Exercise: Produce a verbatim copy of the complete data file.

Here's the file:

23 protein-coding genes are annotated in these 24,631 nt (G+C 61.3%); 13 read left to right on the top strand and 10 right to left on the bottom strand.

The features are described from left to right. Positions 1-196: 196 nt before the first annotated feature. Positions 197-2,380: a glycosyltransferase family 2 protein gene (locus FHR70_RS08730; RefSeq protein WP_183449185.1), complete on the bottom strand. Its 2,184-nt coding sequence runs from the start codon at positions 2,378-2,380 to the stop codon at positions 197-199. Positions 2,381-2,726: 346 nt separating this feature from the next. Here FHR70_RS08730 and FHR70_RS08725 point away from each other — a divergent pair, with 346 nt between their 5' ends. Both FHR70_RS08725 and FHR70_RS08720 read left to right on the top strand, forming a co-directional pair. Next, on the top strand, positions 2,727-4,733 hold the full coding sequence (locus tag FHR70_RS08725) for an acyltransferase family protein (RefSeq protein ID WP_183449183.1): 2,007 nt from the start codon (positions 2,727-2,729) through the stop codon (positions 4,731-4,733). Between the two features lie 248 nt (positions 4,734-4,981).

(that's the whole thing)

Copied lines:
23 protein-coding genes are annotated in these 24,631 nt (G+C 61.3%); 13 read left to right on the top strand and 10 right to left on the bottom strand.

The features are described from left to right. Positions 1-196: 196 nt before the first annotated feature. Positions 197-2,380: a glycosyltransferase family 2 protein gene (locus FHR70_RS08730; RefSeq protein WP_183449185.1), complete on the bottom strand. Its 2,184-nt coding sequence runs from the start codon at positions 2,378-2,380 to the stop codon at positions 197-199. Positions 2,381-2,726: 346 nt separating this feature from the next. Here FHR70_RS08730 and FHR70_RS08725 point away from each other — a divergent pair, with 346 nt between their 5' ends. Both FHR70_RS08725 and FHR70_RS08720 read left to right on the top strand, forming a co-directional pair. Next, on the top strand, positions 2,727-4,733 hold the full coding sequence (locus tag FHR70_RS08725) for an acyltransferase family protein (RefSeq protein ID WP_183449183.1): 2,007 nt from the start codon (positions 2,727-2,729) through the stop codon (positions 4,731-4,733). Between the two features lie 248 nt (positions 4,734-4,981).